There are many important reasons why carbon emissions should be reduced. Such emissions from carbon dioxide and methane are heat-trapping gases (or greenhouse gases) and an excessive amount of these cause global warming and climate change. Greenhouse gases are a problem for the world as they can lead to a wide range of environmental and health issues, from extreme weather conditions to respiratory diseases in humans.
Our dependence on fossil fuels only increases the effects of global warming in the world and across various ecosystems. While climate action can go a long way in highlighting the issues and helping promote incentives such as reforestation, energy efficiency and renewable energy projects, one of the key things that needs to be done is to reduce global emissions. Countries such as those in the European Union have introduced legislation to start decarbonizing economies to achieve a net-zero target. However, a lot still needs to be done to achieve a reduction in carbon use to meet these goals.
What Can Be Done About Carbon Emissions?
Most scientists agree that there is a need to significantly reduce carbon emissions by both individuals who produce carbon through their actions and consumption (carbon footprint), to industries that create a large amount of these Greenhouse gases (GHGs) as a by-product of their business activities.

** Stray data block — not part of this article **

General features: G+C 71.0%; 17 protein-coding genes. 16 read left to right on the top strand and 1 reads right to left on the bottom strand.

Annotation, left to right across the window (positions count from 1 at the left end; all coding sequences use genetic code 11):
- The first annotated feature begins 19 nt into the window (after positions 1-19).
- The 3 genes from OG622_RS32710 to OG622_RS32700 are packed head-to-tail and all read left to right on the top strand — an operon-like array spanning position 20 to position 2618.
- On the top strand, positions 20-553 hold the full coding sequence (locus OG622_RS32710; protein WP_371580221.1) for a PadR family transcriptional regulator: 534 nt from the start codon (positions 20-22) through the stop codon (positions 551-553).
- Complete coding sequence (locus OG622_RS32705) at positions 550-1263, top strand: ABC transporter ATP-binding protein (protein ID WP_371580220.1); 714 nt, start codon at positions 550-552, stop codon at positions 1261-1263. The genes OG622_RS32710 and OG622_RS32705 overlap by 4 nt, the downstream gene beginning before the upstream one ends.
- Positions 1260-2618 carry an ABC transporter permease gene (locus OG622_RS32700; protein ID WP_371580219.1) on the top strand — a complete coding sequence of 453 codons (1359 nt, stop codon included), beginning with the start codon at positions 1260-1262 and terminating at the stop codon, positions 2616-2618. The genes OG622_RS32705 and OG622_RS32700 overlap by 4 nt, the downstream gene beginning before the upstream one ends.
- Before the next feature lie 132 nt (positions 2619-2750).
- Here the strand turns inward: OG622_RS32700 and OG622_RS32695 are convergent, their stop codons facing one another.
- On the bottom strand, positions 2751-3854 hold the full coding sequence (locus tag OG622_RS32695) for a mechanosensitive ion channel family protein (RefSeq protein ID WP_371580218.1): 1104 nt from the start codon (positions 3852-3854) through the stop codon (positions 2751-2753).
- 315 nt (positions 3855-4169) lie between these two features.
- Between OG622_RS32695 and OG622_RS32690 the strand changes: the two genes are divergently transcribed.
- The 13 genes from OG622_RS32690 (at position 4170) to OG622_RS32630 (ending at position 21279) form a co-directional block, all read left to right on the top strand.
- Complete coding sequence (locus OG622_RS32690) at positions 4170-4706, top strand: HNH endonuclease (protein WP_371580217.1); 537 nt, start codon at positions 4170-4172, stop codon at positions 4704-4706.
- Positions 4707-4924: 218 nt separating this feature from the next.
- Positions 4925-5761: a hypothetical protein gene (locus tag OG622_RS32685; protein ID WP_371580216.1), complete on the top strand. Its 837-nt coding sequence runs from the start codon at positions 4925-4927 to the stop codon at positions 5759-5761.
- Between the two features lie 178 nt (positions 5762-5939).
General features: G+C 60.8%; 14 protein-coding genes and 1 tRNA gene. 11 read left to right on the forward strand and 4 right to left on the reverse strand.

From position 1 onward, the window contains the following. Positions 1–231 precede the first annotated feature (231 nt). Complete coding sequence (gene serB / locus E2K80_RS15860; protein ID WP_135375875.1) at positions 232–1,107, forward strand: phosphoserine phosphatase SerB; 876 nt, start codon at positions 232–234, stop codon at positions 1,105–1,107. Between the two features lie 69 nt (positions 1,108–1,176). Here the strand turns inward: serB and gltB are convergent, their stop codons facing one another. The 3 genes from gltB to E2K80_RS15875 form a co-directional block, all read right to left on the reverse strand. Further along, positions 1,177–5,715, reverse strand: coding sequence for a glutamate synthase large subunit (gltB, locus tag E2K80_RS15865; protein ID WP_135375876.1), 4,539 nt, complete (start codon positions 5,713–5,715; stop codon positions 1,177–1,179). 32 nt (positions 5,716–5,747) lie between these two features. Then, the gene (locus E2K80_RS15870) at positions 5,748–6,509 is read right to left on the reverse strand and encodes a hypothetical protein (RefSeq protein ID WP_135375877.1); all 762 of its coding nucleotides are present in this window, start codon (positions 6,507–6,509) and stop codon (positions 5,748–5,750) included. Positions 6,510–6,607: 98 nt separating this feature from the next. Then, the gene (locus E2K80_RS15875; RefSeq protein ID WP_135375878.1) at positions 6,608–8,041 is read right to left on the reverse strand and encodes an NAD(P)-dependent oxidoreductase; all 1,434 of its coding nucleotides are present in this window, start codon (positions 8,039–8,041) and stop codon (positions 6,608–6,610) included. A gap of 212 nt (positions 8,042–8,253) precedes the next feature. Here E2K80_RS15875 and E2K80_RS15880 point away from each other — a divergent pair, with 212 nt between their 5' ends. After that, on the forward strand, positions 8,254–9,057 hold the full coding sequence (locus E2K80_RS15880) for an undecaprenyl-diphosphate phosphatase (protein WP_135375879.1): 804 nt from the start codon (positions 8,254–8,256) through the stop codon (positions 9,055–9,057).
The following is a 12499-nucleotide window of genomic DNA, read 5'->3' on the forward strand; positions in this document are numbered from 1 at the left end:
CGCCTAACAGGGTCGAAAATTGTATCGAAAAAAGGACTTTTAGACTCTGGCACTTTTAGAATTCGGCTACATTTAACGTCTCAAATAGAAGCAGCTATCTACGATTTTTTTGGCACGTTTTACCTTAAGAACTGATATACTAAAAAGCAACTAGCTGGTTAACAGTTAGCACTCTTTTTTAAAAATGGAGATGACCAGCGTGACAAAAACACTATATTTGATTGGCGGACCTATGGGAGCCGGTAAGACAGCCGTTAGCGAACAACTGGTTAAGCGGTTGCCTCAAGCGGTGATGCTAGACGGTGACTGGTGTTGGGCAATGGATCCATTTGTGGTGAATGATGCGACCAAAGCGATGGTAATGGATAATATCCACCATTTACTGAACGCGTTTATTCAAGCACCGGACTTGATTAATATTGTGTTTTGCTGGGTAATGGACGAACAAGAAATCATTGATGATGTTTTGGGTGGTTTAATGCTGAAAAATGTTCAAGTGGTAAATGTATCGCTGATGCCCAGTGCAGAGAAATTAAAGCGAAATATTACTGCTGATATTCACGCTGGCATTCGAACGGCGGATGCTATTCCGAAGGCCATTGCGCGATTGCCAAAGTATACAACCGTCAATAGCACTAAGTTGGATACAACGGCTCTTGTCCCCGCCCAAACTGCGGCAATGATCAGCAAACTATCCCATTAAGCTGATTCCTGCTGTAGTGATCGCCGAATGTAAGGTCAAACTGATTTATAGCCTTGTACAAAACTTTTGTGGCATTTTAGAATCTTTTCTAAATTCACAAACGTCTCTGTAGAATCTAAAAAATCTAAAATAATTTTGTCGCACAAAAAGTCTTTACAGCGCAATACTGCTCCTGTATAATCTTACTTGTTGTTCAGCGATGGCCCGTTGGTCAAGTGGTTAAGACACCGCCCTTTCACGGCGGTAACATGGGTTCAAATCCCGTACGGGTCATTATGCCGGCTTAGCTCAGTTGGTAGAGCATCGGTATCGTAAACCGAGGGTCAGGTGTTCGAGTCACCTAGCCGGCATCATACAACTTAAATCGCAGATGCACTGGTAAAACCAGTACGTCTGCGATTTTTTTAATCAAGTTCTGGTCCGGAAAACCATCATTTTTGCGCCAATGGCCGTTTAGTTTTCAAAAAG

There are several ways that emission reductions are tackled, from changing people’s attitudes as to what they consume, to recycling and bigger changes, such as introducing new technology that puts less carbon emissions into the environment.
It is important to understand that there is no quick fix nor one simple solution that will solve our carbon emissions problem completely: instead it is a combined effort utilizing a wide range of different methods, from carbon reduction technologies to tax incentives and legislation that will be needed. When these are all put together, they can reduce the amount of carbon that is produced globally, for the benefit of the entire world.